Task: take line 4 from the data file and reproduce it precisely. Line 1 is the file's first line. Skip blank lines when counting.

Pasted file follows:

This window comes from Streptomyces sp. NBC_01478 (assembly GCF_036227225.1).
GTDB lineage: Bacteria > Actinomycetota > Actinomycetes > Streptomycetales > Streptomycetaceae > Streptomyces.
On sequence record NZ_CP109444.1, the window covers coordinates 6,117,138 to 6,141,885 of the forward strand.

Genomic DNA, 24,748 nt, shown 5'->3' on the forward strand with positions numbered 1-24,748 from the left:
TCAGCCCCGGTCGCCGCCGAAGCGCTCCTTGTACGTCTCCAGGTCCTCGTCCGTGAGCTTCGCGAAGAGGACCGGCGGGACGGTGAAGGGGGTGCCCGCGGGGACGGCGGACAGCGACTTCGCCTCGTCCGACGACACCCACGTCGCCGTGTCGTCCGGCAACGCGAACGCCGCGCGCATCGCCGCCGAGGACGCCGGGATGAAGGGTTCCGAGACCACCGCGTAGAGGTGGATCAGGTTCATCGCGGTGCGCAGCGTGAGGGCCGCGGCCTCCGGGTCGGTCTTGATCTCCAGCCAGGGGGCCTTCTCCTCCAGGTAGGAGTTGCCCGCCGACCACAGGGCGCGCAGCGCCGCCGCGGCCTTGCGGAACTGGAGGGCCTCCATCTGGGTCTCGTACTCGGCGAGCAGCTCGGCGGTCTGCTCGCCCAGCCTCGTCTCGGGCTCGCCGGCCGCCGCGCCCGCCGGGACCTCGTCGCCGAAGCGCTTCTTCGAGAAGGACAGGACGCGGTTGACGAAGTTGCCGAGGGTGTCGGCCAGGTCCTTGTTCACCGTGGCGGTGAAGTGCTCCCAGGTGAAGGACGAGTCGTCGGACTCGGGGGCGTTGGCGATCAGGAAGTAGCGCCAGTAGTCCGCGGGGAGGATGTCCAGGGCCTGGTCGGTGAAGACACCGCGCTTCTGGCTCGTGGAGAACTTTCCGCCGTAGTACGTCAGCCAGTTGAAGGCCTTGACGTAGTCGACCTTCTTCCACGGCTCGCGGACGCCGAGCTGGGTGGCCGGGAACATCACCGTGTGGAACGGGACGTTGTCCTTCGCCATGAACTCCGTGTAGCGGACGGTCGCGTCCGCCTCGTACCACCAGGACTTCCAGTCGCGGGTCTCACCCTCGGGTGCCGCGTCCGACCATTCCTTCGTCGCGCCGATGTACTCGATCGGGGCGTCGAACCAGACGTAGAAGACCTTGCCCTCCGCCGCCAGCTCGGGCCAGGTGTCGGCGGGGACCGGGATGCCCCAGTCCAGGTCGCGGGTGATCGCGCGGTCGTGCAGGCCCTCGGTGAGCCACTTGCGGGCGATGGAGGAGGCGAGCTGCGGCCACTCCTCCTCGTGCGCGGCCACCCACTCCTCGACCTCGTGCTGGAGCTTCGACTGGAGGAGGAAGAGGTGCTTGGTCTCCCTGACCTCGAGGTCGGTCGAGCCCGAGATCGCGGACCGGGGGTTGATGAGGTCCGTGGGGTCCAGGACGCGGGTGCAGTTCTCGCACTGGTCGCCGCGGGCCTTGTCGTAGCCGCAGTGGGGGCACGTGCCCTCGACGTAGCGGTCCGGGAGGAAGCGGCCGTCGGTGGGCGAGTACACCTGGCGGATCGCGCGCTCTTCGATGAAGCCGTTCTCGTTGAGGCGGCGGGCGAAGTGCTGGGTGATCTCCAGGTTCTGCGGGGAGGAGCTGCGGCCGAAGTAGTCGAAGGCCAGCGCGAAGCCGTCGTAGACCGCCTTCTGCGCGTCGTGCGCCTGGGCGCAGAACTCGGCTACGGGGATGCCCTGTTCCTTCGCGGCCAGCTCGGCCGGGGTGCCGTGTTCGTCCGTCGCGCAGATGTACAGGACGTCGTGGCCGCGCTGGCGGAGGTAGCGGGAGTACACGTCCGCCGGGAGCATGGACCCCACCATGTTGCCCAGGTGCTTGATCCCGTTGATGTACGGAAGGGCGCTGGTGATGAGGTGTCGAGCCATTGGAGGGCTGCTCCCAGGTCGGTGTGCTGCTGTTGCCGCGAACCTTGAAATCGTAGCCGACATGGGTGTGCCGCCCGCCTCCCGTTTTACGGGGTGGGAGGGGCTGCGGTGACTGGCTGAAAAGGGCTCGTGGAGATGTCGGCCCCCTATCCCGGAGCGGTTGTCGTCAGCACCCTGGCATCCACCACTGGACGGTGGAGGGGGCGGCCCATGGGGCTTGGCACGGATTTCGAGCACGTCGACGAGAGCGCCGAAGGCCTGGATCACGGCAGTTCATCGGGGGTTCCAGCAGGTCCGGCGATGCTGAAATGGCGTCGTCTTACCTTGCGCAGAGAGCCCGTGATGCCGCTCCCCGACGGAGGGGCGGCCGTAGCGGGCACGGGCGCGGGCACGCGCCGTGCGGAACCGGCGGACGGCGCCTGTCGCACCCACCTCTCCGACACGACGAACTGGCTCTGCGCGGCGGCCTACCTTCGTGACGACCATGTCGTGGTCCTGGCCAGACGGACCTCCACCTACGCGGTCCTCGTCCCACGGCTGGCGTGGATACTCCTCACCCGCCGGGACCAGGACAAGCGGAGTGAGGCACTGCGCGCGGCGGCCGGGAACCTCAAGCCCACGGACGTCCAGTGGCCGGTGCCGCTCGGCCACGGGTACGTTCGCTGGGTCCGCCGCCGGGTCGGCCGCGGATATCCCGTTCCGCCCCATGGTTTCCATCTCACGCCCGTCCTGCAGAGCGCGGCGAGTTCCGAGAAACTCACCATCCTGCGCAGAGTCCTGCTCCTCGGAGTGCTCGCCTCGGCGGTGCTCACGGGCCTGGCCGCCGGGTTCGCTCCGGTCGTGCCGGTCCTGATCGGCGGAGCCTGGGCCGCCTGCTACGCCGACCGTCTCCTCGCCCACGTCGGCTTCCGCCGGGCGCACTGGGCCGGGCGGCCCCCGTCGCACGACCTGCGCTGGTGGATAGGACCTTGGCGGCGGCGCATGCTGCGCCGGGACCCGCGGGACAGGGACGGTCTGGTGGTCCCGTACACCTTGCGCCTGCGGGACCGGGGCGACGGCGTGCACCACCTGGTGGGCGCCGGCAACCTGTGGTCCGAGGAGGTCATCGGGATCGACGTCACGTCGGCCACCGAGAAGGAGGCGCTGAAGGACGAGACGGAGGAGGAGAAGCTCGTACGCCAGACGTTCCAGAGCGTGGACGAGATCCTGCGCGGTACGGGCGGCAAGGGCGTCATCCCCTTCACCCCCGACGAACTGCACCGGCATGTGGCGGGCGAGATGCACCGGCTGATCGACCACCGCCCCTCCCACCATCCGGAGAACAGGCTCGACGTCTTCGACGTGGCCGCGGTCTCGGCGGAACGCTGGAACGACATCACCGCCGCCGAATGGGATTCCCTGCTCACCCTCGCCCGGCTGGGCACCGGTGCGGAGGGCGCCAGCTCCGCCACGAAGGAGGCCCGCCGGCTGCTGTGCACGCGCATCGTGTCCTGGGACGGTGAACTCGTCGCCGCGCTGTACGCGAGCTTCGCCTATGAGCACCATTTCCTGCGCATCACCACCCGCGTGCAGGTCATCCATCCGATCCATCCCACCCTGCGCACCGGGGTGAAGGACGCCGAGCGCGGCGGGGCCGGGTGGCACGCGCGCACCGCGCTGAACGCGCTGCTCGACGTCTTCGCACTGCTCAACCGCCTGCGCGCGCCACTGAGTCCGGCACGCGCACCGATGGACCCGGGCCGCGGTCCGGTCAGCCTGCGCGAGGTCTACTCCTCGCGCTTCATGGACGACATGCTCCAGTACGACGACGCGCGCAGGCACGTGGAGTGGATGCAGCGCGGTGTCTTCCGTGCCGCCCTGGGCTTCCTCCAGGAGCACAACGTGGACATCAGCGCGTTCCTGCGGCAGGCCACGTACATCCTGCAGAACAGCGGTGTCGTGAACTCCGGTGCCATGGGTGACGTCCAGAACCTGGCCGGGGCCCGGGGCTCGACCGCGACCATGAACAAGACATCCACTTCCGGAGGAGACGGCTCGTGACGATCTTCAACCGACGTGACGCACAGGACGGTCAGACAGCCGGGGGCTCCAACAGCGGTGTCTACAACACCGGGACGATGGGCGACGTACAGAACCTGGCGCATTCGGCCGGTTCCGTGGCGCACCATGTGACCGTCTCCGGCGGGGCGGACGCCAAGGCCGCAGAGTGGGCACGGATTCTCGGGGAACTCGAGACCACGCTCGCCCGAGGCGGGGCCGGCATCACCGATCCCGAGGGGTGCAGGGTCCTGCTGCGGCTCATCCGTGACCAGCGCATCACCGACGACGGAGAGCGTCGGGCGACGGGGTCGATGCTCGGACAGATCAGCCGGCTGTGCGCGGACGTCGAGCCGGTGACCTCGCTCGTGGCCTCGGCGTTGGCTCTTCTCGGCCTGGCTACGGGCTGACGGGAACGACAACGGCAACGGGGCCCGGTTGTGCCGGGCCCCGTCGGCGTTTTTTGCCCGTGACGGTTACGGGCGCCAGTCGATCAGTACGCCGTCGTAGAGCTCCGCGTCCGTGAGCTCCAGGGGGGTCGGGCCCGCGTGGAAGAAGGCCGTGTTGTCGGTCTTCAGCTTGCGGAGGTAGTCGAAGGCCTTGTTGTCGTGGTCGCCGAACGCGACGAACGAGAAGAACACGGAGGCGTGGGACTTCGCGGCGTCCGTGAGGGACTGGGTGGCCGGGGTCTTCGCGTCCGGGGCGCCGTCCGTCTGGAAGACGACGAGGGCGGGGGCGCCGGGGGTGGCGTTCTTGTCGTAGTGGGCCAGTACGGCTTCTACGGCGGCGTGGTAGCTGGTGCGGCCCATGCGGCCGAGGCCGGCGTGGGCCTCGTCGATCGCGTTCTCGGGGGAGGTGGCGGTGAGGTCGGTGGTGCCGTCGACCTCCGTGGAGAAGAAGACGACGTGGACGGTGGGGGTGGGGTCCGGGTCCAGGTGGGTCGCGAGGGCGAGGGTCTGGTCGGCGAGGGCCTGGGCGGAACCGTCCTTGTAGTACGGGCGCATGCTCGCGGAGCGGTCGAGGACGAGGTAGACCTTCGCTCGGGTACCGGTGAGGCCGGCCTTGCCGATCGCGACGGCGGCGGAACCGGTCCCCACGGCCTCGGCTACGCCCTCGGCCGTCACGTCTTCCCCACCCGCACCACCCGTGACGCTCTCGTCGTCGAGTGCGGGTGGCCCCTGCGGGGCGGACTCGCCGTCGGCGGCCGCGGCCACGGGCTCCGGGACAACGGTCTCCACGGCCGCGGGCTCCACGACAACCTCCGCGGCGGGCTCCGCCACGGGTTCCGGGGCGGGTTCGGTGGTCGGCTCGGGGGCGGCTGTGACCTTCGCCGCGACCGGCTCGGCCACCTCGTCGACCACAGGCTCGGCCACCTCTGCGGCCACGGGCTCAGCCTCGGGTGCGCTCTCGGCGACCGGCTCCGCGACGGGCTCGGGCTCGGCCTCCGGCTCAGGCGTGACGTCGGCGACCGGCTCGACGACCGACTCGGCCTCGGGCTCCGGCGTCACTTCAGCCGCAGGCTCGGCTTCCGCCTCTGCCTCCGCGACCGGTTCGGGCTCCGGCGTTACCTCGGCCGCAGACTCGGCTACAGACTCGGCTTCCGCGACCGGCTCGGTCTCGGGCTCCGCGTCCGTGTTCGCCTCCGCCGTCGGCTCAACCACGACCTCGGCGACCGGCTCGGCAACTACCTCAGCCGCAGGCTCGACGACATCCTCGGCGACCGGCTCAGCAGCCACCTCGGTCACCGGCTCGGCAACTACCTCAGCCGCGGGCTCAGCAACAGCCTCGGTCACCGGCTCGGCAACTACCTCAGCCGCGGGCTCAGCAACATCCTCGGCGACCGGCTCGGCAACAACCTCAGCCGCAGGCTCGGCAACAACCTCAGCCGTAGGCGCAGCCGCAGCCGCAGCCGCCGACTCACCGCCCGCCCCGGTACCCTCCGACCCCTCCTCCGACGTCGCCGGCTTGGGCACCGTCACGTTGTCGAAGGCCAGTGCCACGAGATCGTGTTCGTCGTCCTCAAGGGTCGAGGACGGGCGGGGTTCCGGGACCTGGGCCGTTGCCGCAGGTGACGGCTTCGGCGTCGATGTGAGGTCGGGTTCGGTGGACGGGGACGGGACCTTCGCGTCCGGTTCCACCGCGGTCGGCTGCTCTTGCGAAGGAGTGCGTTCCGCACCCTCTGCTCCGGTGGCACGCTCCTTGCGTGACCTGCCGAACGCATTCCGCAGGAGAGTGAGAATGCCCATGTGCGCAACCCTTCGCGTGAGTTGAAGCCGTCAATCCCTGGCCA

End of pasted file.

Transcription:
Genomic DNA, 24,748 nt, shown 5'->3' on the forward strand with positions numbered 1-24,748 from the left: